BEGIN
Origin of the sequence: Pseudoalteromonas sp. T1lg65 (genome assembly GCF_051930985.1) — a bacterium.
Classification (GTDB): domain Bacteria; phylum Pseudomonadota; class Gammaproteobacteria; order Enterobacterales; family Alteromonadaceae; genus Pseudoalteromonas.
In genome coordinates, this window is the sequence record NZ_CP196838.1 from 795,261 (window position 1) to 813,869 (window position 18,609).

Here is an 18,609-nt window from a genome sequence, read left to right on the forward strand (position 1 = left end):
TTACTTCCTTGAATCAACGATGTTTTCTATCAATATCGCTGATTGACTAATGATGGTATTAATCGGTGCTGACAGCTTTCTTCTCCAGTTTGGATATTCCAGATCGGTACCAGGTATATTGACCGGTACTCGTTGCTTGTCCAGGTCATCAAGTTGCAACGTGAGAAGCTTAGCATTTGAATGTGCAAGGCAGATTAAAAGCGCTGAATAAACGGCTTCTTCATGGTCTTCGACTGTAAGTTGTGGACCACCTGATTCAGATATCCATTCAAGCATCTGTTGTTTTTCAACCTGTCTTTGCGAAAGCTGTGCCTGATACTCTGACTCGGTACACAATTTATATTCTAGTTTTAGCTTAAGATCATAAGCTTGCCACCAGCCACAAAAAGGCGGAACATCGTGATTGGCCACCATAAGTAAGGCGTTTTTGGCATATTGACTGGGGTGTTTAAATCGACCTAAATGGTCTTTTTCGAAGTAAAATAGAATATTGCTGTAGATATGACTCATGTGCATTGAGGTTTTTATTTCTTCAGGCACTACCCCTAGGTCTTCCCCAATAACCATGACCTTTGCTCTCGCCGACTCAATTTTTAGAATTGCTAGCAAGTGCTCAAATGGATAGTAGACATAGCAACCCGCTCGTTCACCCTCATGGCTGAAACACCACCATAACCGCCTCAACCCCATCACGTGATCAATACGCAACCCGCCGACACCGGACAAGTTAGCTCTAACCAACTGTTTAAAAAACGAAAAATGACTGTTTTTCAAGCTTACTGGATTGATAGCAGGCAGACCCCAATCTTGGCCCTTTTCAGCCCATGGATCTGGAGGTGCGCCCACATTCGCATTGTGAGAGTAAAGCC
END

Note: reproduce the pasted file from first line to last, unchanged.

Origin of the sequence: Pseudoalteromonas sp. T1lg65 (genome assembly GCF_051930985.1) — a bacterium.
Classification (GTDB): domain Bacteria; phylum Pseudomonadota; class Gammaproteobacteria; order Enterobacterales; family Alteromonadaceae; genus Pseudoalteromonas.
In genome coordinates, this window is the sequence record NZ_CP196838.1 from 795,261 (window position 1) to 813,869 (window position 18,609).

Here is an 18,609-nt window from a genome sequence, read left to right on the forward strand (position 1 = left end):
TTACTTCCTTGAATCAACGATGTTTTCTATCAATATCGCTGATTGACTAATGATGGTATTAATCGGTGCTGACAGCTTTCTTCTCCAGTTTGGATATTCCAGATCGGTACCAGGTATATTGACCGGTACTCGTTGCTTGTCCAGGTCATCAAGTTGCAACGTGAGAAGCTTAGCATTTGAATGTGCAAGGCAGATTAAAAGCGCTGAATAAACGGCTTCTTCATGGTCTTCGACTGTAAGTTGTGGACCACCTGATTCAGATATCCATTCAAGCATCTGTTGTTTTTCAACCTGTCTTTGCGAAAGCTGTGCCTGATACTCTGACTCGGTACACAATTTATATTCTAGTTTTAGCTTAAGATCATAAGCTTGCCACCAGCCACAAAAAGGCGGAACATCGTGATTGGCCACCATAAGTAAGGCGTTTTTGGCATATTGACTGGGGTGTTTAAATCGACCTAAATGGTCTTTTTCGAAGTAAAATAGAATATTGCTGTAGATATGACTCATGTGCATTGAGGTTTTTATTTCTTCAGGCACTACCCCTAGGTCTTCCCCAATAACCATGACCTTTGCTCTCGCCGACTCAATTTTTAGAATTGCTAGCAAGTGCTCAAATGGATAGTAGACATAGCAACCCGCTCGTTCACCCTCATGGCTGAAACACCACCATAACCGCCTCAACCCCATCACGTGATCAATACGCAACCCGCCGACACCGGACAAGTTAGCTCTAACCAACTGTTTAAAAAACGAAAAATGACTGTTTTTCAAGCTTACTGGATTGATAGCAGGCAGACCCCAATCTTGGCCCTTTTCAGCCCATGGATCTGGAGGTGCGCCCACATTCGCATTGTGAGAGTAAAGCC